OKLAHOMA CITY, Okla. — A bill that would have outlawed abortion in the state of Oklahoma as an act of murder will not be brought up for a vote as per the decision of Senate Health and Human Services Committee Chair Sen. Jason Smalley, R-Stroud.
As previously reported, the “Abolition of Abortion in Oklahoma Act,” Senate Bill 13, filed by Sen. Joseph Silk, R-Broken Bow, states that the definition of a human being includes the unborn, and “from the moment of fertilization.”
Therefore, under existing homicide statutes, which define the crime as “the killing of one human being by another,” the unborn would be equally protected, and specifically regarding “acts which cause the death of an unborn child committed during an abortion.”
“Any federal statute, regulation, executive order or court decision which purports to supersede, stay or overrule this [bill] is in violation of the Constitution of the State of Oklahoma and the Constitution of the United States of America and is therefore void,” the bill also declares.
Silk had told reporters in November that he believes state sovereignty needs to be asserted in the face of Roe v. Wade, just like when a number of states sought to abolish slavery despite the U.S. Supreme Court’s ruling in Dred Scott v. Sanford affirming the “rights” of slave owners.
“The Supreme Court also ruled that slaves were private property and they were wrong. And so, the courts do need to be challenged,” Silk said. “The goal is to say we are a sovereign state and choose to abolish abortion.”
While Committee Chair Smalley says that he opposes abortion, he decided not to give the measure a hearing this legislative session as he doesn’t agree with the approach.
“I’m extremely pro-life. I support the efforts. I support the cause, and I do support the author. I just do not support this kind of method,” Smalley, who attends First Baptist Church of Stroud, told local television station KFOR on Saturday, opining that the bill put forward is “extremely unconstitutional.”
“We have other bills. There’s a personhood bill. We could look at the heartbeat bill. I mean, there’s other pro-life movement bills that we could tank up and discuss and continue that movement towards I think what we all want,” he said, “but this is not the method nor the bill to do that.”
The Personhood Act referred to by Smalley is Senate Bill 195, which reads, “The life of each human being begins at conception. Unborn children have protectable interests in life, health, and well-being.” It declares that “The laws of this state shall be interpreted and construed to acknowledge on behalf of the unborn child at every stage of development all of the rights, privileges, and immunities available to other persons, citizens, and residents of this state.”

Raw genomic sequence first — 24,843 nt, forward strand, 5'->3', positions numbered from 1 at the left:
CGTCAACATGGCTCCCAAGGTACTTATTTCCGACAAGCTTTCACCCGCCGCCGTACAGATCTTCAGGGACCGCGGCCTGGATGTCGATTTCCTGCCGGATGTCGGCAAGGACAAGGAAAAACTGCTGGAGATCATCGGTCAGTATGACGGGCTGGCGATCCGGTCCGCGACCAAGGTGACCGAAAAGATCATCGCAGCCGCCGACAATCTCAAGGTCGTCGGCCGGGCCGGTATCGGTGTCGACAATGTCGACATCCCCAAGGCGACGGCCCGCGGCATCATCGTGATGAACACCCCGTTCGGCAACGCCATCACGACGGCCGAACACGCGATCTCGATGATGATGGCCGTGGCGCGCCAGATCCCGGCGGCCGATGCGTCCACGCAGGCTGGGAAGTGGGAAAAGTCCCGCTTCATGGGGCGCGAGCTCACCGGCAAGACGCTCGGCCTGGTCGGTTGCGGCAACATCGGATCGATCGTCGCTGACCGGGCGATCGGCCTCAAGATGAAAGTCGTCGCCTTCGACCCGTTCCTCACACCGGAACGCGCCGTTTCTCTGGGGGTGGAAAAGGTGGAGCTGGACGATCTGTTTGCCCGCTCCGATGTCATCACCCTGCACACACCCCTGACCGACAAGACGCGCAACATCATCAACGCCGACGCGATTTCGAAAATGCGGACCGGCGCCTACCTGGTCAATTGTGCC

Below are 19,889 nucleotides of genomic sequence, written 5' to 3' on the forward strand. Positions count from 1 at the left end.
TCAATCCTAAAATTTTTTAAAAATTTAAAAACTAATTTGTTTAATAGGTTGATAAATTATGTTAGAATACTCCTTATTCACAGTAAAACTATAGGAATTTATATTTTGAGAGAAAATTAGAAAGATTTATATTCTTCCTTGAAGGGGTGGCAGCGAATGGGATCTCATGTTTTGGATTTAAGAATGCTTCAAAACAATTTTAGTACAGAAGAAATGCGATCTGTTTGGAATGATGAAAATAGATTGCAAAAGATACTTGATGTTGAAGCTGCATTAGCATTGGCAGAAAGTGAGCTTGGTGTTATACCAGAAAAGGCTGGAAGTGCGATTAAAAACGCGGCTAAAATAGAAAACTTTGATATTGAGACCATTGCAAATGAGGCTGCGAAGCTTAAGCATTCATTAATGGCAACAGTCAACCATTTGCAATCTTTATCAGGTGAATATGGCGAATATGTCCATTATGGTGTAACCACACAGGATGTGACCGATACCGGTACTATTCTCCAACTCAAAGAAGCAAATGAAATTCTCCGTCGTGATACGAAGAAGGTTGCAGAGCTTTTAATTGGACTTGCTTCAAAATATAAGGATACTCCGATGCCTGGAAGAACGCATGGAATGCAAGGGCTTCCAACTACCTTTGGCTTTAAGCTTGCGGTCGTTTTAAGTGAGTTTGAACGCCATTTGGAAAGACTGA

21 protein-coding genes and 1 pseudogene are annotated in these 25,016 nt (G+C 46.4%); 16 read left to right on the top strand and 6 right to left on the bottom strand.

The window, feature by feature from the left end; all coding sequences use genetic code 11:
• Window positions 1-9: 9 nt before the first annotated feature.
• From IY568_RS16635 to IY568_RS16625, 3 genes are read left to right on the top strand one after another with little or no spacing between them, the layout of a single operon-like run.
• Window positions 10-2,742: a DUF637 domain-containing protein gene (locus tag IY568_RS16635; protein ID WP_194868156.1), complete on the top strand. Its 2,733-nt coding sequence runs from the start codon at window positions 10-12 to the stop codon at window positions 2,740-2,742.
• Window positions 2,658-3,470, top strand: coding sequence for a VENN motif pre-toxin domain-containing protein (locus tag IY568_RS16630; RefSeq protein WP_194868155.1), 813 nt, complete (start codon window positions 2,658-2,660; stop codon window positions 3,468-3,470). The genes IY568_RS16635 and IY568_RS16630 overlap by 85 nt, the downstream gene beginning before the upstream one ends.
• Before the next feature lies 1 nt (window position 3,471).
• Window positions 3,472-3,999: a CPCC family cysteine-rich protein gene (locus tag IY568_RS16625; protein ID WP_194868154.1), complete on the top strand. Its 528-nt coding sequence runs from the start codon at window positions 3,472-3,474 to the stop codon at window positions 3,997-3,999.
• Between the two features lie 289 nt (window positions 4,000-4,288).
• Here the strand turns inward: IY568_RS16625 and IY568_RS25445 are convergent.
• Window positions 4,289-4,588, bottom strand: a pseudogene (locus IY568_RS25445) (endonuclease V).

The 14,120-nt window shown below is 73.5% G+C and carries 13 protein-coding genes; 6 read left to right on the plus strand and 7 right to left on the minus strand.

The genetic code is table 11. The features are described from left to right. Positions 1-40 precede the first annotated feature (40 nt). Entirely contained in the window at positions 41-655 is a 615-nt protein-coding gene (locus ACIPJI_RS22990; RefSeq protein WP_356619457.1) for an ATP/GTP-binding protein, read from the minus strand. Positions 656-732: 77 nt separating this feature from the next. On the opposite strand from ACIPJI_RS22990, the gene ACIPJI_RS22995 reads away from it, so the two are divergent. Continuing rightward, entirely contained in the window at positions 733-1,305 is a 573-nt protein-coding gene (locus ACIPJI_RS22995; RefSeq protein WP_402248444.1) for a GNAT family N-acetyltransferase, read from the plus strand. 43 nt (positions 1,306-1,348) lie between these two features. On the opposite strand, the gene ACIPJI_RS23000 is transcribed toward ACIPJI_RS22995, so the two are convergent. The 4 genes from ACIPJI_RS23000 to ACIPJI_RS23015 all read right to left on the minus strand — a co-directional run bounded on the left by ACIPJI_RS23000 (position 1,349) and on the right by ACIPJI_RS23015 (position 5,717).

It is unclear why Smalley supports SB 195, but not SB 13.
Senate President Pro Tempore Greg Treat, R-Oklahoma City, has also expressed objection to the legislation.
“I had several opportunities to visit with individuals about Senate Bill 13 and the goal of ending abortion in Oklahoma. I share the goal of ending abortion; however, I am concerned about flaws in their strategy,” he said in a statement. “Missteps not only jeopardize existing hard-fought protections in law, but potentially lead to an increased loss of innocent life through abortions.”
However, Silk said that he disagrees with the views of Smalley and Treat, and is disappointed that in a state where the Senate Republicans outnumber the Democrats 39 to 9 a bill to outlaw abortion is not being allowed to come up for a vote. He stated that he didn’t receive notice that his legislation wouldn’t be heard, but rather found out about the decision through the newspaper on Saturday.
“The senators who oppose SB 13 have zero knowledge of the Constitution and how our republic is supposed to work,” he told The Resurgent in a statement. “They believe that the courts are all powerful and can decide whatever they like, whether it is constitutional or not. They also have no intention of doing what they campaigned on and actually protect innocent life.“
“If SB 13 came to a committee or full Senate vote, it would pass with a majority,” Silk opined. “The Oklahoma Senate is overwhelmingly pro-life Republicans in public and votes, however [Smalley and Treat] will do whatever they can to keep it from coming to a vote because they don’t want to [do] something that is controversial and impactful.”
Silk says that despite Smalley’s decision not to hear the bill, the effort is not “dead” yet. He urges Oklahoma residents to contact Smalley to urge him to allow the legislation to come up for a vote.